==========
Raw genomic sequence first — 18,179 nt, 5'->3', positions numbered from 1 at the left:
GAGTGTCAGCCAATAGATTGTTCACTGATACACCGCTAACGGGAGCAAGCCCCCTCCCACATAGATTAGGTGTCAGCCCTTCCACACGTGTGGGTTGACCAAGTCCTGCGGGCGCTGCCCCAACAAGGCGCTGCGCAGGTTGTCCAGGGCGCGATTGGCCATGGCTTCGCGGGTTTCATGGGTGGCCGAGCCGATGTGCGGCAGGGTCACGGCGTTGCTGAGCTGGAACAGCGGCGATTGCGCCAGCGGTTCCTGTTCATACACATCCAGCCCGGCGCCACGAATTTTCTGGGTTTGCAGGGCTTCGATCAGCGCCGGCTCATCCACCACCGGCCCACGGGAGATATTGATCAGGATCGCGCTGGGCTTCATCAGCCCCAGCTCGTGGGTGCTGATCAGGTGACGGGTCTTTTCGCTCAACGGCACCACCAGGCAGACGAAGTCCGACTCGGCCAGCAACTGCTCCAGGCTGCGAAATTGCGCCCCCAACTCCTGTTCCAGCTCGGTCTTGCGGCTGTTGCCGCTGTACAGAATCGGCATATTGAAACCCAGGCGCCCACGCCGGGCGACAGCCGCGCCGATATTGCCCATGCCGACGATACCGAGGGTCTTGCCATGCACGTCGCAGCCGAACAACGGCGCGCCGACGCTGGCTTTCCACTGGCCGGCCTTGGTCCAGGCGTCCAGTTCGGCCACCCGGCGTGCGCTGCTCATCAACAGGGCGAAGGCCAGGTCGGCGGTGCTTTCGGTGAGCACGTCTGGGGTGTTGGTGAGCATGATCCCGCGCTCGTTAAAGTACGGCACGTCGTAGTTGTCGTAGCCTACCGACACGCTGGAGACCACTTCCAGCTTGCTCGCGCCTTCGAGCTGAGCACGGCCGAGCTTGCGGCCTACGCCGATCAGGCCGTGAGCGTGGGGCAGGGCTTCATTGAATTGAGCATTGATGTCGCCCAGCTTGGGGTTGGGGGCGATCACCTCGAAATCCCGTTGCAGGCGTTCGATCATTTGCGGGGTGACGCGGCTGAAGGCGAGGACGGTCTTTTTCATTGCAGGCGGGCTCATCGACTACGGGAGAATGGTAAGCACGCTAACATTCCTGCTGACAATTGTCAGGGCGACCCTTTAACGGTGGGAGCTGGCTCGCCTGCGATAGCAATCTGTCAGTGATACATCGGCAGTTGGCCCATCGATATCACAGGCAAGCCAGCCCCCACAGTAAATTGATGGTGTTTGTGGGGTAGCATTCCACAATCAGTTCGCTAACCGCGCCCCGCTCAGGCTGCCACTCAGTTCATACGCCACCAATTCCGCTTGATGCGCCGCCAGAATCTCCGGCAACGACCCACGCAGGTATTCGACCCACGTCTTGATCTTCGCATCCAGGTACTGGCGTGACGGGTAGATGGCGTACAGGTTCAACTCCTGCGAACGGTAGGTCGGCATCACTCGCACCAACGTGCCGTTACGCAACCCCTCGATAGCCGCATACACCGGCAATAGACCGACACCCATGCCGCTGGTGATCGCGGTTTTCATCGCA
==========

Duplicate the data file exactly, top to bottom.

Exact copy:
Raw genomic sequence first — 18,179 nt, 5'->3', positions numbered from 1 at the left:
GAGTGTCAGCCAATAGATTGTTCACTGATACACCGCTAACGGGAGCAAGCCCCCTCCCACATAGATTAGGTGTCAGCCCTTCCACACGTGTGGGTTGACCAAGTCCTGCGGGCGCTGCCCCAACAAGGCGCTGCGCAGGTTGTCCAGGGCGCGATTGGCCATGGCTTCGCGGGTTTCATGGGTGGCCGAGCCGATGTGCGGCAGGGTCACGGCGTTGCTGAGCTGGAACAGCGGCGATTGCGCCAGCGGTTCCTGTTCATACACATCCAGCCCGGCGCCACGAATTTTCTGGGTTTGCAGGGCTTCGATCAGCGCCGGCTCATCCACCACCGGCCCACGGGAGATATTGATCAGGATCGCGCTGGGCTTCATCAGCCCCAGCTCGTGGGTGCTGATCAGGTGACGGGTCTTTTCGCTCAACGGCACCACCAGGCAGACGAAGTCCGACTCGGCCAGCAACTGCTCCAGGCTGCGAAATTGCGCCCCCAACTCCTGTTCCAGCTCGGTCTTGCGGCTGTTGCCGCTGTACAGAATCGGCATATTGAAACCCAGGCGCCCACGCCGGGCGACAGCCGCGCCGATATTGCCCATGCCGACGATACCGAGGGTCTTGCCATGCACGTCGCAGCCGAACAACGGCGCGCCGACGCTGGCTTTCCACTGGCCGGCCTTGGTCCAGGCGTCCAGTTCGGCCACCCGGCGTGCGCTGCTCATCAACAGGGCGAAGGCCAGGTCGGCGGTGCTTTCGGTGAGCACGTCTGGGGTGTTGGTGAGCATGATCCCGCGCTCGTTAAAGTACGGCACGTCGTAGTTGTCGTAGCCTACCGACACGCTGGAGACCACTTCCAGCTTGCTCGCGCCTTCGAGCTGAGCACGGCCGAGCTTGCGGCCTACGCCGATCAGGCCGTGAGCGTGGGGCAGGGCTTCATTGAATTGAGCATTGATGTCGCCCAGCTTGGGGTTGGGGGCGATCACCTCGAAATCCCGTTGCAGGCGTTCGATCATTTGCGGGGTGACGCGGCTGAAGGCGAGGACGGTCTTTTTCATTGCAGGCGGGCTCATCGACTACGGGAGAATGGTAAGCACGCTAACATTCCTGCTGACAATTGTCAGGGCGACCCTTTAACGGTGGGAGCTGGCTCGCCTGCGATAGCAATCTGTCAGTGATACATCGGCAGTTGGCCCATCGATATCACAGGCAAGCCAGCCCCCACAGTAAATTGATGGTGTTTGTGGGGTAGCATTCCACAATCAGTTCGCTAACCGCGCCCCGCTCAGGCTGCCACTCAGTTCATACGCCACCAATTCCGCTTGATGCGCCGCCAGAATCTCCGGCAACGACCCACGCAGGTATTCGACCCACGTCTTGATCTTCGCATCCAGGTACTGGCGTGACGGGTAGATGGCGTACAGGTTCAACTCCTGCGAACGGTAGGTCGGCATCACTCGCACCAACGTGCCGTTACGCAACCCCTCGATAGCCGCATACACCGGCAATAGACCGACACCCATGCCGCTGGTGATCGCGGTTTTCATCGCA